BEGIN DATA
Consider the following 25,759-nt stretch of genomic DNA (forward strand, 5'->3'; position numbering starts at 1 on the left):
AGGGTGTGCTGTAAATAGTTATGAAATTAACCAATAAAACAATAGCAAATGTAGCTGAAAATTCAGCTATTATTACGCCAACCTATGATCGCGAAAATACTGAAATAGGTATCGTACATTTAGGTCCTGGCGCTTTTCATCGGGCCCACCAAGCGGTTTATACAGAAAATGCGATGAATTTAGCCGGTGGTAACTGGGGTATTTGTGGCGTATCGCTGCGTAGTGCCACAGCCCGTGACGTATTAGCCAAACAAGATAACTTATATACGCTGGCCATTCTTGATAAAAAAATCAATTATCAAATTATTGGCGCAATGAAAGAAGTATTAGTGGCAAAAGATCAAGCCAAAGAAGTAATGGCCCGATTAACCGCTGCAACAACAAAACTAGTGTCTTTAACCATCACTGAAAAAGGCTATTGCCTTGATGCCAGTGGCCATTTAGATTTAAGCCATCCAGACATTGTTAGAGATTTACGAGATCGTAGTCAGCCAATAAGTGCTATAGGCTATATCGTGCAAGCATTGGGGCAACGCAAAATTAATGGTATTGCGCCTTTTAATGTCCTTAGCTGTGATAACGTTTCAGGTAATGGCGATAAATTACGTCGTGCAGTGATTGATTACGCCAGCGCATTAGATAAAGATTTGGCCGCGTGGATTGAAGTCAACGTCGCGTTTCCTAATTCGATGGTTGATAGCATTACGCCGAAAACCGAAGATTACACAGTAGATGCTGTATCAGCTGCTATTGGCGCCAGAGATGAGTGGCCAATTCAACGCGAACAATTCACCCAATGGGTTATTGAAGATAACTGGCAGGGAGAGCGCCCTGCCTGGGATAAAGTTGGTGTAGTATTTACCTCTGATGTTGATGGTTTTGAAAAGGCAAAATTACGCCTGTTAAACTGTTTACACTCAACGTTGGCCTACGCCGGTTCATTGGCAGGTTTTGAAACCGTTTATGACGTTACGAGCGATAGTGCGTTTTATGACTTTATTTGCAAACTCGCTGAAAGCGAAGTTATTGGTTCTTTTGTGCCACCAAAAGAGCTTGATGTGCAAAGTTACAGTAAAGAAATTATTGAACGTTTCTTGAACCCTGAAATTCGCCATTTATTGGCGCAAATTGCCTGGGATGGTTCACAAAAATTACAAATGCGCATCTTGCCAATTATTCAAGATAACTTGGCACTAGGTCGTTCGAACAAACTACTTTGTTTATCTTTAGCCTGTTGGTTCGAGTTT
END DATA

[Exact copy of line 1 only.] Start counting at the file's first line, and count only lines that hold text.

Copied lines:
Consider the following 25,759-nt stretch of genomic DNA (forward strand, 5'->3'; position numbering starts at 1 on the left):